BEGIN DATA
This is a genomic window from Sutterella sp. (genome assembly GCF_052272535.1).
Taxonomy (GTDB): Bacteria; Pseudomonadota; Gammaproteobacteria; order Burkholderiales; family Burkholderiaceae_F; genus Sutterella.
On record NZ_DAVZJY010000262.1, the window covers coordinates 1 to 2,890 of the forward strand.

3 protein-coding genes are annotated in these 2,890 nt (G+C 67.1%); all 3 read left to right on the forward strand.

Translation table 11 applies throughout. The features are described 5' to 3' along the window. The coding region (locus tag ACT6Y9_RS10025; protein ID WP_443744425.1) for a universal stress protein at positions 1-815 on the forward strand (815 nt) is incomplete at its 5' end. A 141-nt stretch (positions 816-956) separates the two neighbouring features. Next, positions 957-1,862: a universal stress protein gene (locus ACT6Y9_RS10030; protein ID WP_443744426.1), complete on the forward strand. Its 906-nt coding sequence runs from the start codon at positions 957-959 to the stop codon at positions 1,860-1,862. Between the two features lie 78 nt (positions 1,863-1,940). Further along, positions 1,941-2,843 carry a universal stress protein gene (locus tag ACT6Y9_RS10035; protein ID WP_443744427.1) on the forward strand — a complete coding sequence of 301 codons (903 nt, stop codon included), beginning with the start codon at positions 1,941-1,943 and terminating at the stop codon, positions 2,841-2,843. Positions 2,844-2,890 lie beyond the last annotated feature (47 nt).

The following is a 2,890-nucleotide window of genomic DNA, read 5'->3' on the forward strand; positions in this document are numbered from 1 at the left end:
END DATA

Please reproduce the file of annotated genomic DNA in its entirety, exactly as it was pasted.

This is a genomic window from Sutterella sp. (genome assembly GCF_052272535.1).
Taxonomy (GTDB): Bacteria; Pseudomonadota; Gammaproteobacteria; order Burkholderiales; family Burkholderiaceae_F; genus Sutterella.
On record NZ_DAVZJY010000262.1, the window covers coordinates 1 to 2,890 of the forward strand.

3 protein-coding genes are annotated in these 2,890 nt (G+C 67.1%); all 3 read left to right on the forward strand.

Translation table 11 applies throughout. The features are described 5' to 3' along the window. The coding region (locus tag ACT6Y9_RS10025; protein ID WP_443744425.1) for a universal stress protein at positions 1-815 on the forward strand (815 nt) is incomplete at its 5' end. A 141-nt stretch (positions 816-956) separates the two neighbouring features. Next, positions 957-1,862: a universal stress protein gene (locus ACT6Y9_RS10030; protein ID WP_443744426.1), complete on the forward strand. Its 906-nt coding sequence runs from the start codon at positions 957-959 to the stop codon at positions 1,860-1,862. Between the two features lie 78 nt (positions 1,863-1,940). Further along, positions 1,941-2,843 carry a universal stress protein gene (locus tag ACT6Y9_RS10035; protein ID WP_443744427.1) on the forward strand — a complete coding sequence of 301 codons (903 nt, stop codon included), beginning with the start codon at positions 1,941-1,943 and terminating at the stop codon, positions 2,841-2,843. Positions 2,844-2,890 lie beyond the last annotated feature (47 nt).

The following is a 2,890-nucleotide window of genomic DNA, read 5'->3' on the forward strand; positions in this document are numbered from 1 at the left end: